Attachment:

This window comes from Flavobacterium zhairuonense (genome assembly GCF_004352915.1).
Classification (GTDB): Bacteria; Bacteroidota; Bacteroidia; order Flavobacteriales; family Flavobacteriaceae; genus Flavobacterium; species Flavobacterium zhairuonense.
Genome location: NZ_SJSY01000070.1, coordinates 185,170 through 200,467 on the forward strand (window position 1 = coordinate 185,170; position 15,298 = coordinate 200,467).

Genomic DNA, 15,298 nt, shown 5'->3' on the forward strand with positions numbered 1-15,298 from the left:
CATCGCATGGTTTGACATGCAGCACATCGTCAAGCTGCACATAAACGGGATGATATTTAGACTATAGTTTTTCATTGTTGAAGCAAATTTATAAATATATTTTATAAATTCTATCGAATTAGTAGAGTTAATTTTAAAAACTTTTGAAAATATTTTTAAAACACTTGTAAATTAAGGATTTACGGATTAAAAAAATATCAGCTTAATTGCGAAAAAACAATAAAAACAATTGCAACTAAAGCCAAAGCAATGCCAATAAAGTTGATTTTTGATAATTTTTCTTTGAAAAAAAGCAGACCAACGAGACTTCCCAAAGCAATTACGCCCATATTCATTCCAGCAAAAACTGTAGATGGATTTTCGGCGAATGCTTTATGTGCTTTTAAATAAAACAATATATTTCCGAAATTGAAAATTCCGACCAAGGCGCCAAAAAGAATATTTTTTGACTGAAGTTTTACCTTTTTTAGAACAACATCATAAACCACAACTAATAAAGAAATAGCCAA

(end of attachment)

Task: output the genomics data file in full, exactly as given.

This window comes from Flavobacterium zhairuonense (genome assembly GCF_004352915.1).
Classification (GTDB): Bacteria; Bacteroidota; Bacteroidia; order Flavobacteriales; family Flavobacteriaceae; genus Flavobacterium; species Flavobacterium zhairuonense.
Genome location: NZ_SJSY01000070.1, coordinates 185,170 through 200,467 on the forward strand (window position 1 = coordinate 185,170; position 15,298 = coordinate 200,467).

Genomic DNA, 15,298 nt, shown 5'->3' on the forward strand with positions numbered 1-15,298 from the left:
CATCGCATGGTTTGACATGCAGCACATCGTCAAGCTGCACATAAACGGGATGATATTTAGACTATAGTTTTTCATTGTTGAAGCAAATTTATAAATATATTTTATAAATTCTATCGAATTAGTAGAGTTAATTTTAAAAACTTTTGAAAATATTTTTAAAACACTTGTAAATTAAGGATTTACGGATTAAAAAAATATCAGCTTAATTGCGAAAAAACAATAAAAACAATTGCAACTAAAGCCAAAGCAATGCCAATAAAGTTGATTTTTGATAATTTTTCTTTGAAAAAAAGCAGACCAACGAGACTTCCCAAAGCAATTACGCCCATATTCATTCCAGCAAAAACTGTAGATGGATTTTCGGCGAATGCTTTATGTGCTTTTAAATAAAACAATATATTTCCGAAATTGAAAATTCCGACCAAGGCGCCAAAAAGAATATTTTTTGACTGAAGTTTTACCTTTTTTAGAACAACATCATAAACCACAACTAATAAAGAAATAGCCAA